More than Conquerors takes place in Tijuana and Chiapas, Mexico. With violent crime on the rise and the political climate changing throughout Mexico, Pastor Hector Rodriguez finds himself at odds with his own Christian teachings when murder threatens the sanctity and safety of his own family.
True love ignites their passionate pursuit of His call With violent crime on the rise and the political climate changing throughout certain parts of Mexico, the opportunity for open Christian witness, particularly in some areas of Chiapas State, is rapidly decreasing. Hector Rodriguez pastors a small church in the tourist-popular border town of Tijuana. He also routinely carries Bibles deeper into the hostile areas of Mexico, where he ministers despite increasing difficulty and persecution. Hectors mother accompanied him on one of those trips and felt God called her to stay in the little village of San Juan Chamula, where she uses the Scriptures to teach reading to the families who are open to it. In retaliation for Hectors bringing the Bibles into areas hostile to Christians and in an effort to dissuade him from continuing to expand his ministry there, Hectors mother is murdered. Hector must decide if he will continue his work despite his worries about protecting his wife and children.
Award-winning author Kathi Macias has written more than 17 books, including Beyond Me, the best-selling devotional A Moment a Day, and the popular Matthews mystery novels. Her most recent novel, Emma Jean Reborn, is currently being put into script form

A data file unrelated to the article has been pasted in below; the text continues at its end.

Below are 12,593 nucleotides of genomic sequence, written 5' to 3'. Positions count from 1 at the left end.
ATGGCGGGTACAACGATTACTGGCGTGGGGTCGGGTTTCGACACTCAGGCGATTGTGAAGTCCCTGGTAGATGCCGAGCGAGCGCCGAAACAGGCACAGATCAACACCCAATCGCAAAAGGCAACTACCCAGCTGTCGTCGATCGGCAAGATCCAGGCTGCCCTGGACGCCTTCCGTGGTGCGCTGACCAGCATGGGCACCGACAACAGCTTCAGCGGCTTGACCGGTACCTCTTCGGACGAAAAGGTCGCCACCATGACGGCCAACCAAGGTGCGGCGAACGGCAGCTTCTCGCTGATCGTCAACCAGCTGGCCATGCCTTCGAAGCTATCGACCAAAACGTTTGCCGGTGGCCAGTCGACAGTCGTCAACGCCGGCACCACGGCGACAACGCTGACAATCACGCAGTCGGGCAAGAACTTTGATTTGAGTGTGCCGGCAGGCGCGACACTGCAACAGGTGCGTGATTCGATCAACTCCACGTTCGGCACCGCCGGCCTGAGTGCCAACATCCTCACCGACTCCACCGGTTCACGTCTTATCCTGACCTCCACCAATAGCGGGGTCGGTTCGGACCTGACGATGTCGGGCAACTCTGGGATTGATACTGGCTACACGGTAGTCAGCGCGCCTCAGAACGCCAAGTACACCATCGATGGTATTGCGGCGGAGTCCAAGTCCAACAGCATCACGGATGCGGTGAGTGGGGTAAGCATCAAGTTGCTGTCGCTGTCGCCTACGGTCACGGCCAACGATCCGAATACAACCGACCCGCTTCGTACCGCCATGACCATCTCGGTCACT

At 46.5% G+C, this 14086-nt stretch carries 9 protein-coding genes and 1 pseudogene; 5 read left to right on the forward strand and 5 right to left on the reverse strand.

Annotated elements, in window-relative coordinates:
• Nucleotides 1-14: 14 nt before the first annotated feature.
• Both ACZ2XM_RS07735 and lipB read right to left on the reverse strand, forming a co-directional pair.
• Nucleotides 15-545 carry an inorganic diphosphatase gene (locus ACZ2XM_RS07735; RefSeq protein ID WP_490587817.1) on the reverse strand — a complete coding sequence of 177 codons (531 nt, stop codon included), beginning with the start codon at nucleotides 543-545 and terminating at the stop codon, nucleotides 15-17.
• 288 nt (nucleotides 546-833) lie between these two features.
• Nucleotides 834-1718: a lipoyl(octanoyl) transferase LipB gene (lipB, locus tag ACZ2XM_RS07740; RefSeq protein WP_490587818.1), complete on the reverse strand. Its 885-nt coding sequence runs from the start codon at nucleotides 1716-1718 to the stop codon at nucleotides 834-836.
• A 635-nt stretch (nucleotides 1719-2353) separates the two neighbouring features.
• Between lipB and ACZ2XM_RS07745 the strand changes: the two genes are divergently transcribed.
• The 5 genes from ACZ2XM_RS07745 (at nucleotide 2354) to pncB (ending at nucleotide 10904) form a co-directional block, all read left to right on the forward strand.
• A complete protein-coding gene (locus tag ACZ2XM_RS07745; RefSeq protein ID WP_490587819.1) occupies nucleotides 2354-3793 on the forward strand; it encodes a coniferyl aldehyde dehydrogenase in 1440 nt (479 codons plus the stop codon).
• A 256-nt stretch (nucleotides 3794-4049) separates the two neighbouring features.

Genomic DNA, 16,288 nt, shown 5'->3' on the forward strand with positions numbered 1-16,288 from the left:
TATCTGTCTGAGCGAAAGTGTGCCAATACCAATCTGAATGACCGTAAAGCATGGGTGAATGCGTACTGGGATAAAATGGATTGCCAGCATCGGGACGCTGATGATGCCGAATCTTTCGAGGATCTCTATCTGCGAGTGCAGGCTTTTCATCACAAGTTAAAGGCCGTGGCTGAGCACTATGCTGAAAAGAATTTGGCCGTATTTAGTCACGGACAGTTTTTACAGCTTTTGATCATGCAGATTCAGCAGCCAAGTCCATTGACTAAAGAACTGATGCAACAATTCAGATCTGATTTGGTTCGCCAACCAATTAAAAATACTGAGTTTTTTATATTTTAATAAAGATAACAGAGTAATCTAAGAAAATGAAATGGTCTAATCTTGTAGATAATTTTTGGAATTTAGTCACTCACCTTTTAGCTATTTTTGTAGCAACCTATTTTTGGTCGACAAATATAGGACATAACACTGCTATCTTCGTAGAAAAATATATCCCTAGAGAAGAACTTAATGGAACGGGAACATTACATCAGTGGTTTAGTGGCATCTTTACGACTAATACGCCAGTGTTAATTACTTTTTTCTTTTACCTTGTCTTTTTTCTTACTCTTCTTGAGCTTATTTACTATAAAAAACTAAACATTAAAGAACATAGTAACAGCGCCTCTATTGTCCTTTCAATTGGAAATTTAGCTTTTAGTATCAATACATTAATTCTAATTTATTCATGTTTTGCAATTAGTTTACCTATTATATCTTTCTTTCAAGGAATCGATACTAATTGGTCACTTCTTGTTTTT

The main theme of More Than Conquerors by Kathi Macias is that even when circumstances are absolutely horrid, Christians should make a full effort to be God-honoring, strong, and noble. The story focuses on a young American named Marty, who holds a degree in biblical studies but is unsure of what calling God has for his life. He is impressed when he learns of the work being done by Melina in the poor village of San Juan Cahmula and nearby Tiajuana, as she works to teach the local women how to read books and write the alphabet. These women had long since been persecuted, held back socially and educationally and financially, sometimes even treated with violence if they show any streak of independence.
When Marty decides to help Melina and her husband Hector in the work of guiding the poor village women in how to become educated and independent, he realizes that he is putting his life on the line. And, indeed, the plot reveals plans to kill Marty and others involved in the underground school. A subplot focuses on a grandmother who is trying to be a positive influence on her grandson, showing him Christian values in an effort to keep him out of gangs and away from the drug culture. Sadly, the result is violence rather than repentance. The book is often graphic and direct in explaining the violence in these border towns, and, thus, is not recommended for readers under age 16.
Marty is persecuted, yet amidst it all he feels that he is in the center of Gods will, for he is ministering to the poor and wretched, much the way Jesus did in his earthly ministry. Hector symbolically adopts him into the family. The book incorporates words in Spanish, but because they are in context, the words add to the flavor of the locale without confusing the readers of meaning or intent.
Christians who wish to expand their worldview or anyone considering a life in missions will find this book insightful, challenging, and stunning. Juan Comboni, www.ChristianBookPreviews.com